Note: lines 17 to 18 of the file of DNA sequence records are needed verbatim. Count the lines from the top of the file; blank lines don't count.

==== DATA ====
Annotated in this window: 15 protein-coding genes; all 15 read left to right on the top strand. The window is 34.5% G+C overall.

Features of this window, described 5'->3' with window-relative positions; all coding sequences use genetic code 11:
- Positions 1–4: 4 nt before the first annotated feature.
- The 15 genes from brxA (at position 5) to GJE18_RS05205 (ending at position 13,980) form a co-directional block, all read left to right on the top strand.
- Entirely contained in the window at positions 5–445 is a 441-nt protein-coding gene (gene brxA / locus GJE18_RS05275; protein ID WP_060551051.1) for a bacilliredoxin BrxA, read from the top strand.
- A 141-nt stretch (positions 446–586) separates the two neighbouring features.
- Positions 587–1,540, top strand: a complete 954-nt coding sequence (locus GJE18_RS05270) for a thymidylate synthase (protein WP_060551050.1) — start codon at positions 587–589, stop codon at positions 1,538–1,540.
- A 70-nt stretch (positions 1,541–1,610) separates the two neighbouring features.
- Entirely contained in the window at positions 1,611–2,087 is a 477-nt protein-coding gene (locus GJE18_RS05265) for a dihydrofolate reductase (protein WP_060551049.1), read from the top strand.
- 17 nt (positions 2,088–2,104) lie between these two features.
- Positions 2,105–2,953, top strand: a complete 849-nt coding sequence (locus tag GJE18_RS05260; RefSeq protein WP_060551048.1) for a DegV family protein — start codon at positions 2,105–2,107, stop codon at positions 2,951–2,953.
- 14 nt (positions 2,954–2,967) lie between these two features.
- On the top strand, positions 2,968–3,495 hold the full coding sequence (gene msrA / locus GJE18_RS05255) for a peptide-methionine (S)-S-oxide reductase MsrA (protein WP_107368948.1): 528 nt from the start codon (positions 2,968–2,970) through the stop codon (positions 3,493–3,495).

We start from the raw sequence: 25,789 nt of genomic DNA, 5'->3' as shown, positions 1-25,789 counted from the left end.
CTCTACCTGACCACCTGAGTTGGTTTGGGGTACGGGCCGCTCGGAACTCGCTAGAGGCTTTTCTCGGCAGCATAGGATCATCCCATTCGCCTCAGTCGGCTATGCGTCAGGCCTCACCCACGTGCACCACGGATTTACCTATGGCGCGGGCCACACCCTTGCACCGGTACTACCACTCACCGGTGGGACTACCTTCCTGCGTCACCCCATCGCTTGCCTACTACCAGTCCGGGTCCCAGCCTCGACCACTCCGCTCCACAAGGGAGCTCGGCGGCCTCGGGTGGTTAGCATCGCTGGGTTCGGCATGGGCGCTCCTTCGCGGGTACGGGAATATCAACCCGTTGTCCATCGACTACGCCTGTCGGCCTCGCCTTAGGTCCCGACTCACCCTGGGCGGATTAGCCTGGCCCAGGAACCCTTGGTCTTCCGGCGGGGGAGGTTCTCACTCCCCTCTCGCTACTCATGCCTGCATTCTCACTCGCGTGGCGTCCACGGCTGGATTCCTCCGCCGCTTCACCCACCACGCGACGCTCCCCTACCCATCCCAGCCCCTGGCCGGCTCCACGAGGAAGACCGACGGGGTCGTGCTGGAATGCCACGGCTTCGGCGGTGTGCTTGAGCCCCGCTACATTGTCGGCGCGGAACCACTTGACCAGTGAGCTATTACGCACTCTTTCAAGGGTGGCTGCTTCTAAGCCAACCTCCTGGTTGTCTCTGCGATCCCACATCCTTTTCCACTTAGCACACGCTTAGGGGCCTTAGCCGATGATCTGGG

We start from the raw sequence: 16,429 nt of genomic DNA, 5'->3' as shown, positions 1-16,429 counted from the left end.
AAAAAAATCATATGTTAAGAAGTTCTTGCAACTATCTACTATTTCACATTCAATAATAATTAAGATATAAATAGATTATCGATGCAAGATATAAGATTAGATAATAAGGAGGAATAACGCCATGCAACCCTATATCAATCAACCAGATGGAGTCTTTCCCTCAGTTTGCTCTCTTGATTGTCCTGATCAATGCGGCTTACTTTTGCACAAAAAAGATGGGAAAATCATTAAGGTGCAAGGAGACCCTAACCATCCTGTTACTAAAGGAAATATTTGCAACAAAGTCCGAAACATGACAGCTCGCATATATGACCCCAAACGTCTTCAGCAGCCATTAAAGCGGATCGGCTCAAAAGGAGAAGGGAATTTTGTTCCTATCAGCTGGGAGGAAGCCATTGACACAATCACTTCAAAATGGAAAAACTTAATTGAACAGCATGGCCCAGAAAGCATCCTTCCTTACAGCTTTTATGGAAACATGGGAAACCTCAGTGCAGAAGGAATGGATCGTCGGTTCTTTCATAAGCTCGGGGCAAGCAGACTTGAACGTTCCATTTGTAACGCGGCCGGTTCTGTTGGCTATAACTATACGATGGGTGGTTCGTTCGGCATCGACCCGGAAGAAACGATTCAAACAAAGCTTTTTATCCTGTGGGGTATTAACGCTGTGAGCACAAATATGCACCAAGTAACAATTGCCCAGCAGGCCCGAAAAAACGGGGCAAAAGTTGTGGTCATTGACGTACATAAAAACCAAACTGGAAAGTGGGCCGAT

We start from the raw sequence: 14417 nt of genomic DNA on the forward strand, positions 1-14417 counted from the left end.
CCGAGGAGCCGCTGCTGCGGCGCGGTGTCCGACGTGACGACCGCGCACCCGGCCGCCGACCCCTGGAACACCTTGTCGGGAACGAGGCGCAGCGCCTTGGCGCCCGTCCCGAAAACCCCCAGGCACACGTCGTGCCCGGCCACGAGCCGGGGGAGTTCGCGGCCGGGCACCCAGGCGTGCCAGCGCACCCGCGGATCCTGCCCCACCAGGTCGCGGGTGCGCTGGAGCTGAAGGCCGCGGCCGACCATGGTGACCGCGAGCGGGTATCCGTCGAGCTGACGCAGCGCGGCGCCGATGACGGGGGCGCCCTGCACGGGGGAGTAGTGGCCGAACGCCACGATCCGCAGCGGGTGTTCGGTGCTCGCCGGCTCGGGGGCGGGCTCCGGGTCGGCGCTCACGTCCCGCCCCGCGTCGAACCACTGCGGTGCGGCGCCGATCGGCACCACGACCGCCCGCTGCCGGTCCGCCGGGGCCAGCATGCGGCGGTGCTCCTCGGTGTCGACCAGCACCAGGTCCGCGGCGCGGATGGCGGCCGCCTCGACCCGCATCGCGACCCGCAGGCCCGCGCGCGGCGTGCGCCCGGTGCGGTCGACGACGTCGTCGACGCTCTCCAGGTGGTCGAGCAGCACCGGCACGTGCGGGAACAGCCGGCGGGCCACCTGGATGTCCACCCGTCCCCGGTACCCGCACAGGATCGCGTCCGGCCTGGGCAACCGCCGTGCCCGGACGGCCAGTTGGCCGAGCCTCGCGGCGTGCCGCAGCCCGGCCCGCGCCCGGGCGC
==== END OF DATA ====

AAAAAAATCATATGTTAAGAAGTTCTTGCAACTATCTACTATTTCACATTCAATAATAATTAAGATATAAATAGATTATCGATGCAAGATATAAGATTAGATAATAAGGAGGAATAACGCCATGCAACCCTATATCAATCAACCAGATGGAGTCTTTCCCTCAGTTTGCTCTCTTGATTGTCCTGATCAATGCGGCTTACTTTTGCACAAAAAAGATGGGAAAATCATTAAGGTGCAAGGAGACCCTAACCATCCTGTTACTAAAGGAAATATTTGCAACAAAGTCCGAAACATGACAGCTCGCATATATGACCCCAAACGTCTTCAGCAGCCATTAAAGCGGATCGGCTCAAAAGGAGAAGGGAATTTTGTTCCTATCAGCTGGGAGGAAGCCATTGACACAATCACTTCAAAATGGAAAAACTTAATTGAACAGCATGGCCCAGAAAGCATCCTTCCTTACAGCTTTTATGGAAACATGGGAAACCTCAGTGCAGAAGGAATGGATCGTCGGTTCTTTCATAAGCTCGGGGCAAGCAGACTTGAACGTTCCATTTGTAACGCGGCCGGTTCTGTTGGCTATAACTATACGATGGGTGGTTCGTTCGGCATCGACCCGGAAGAAACGATTCAAACAAAGCTTTTTATCCTGTGGGGTATTAACGCTGTGAGCACAAATATGCACCAAGTAACAATTGCCCAGCAGGCCCGAAAAAACGGGGCAAAAGTTGTGGTCATTGACGTACATAAAAACCAAACTGGAAAGTGGGCCGAT

We start from the raw sequence: 14417 nt of genomic DNA on the forward strand, positions 1-14417 counted from the left end.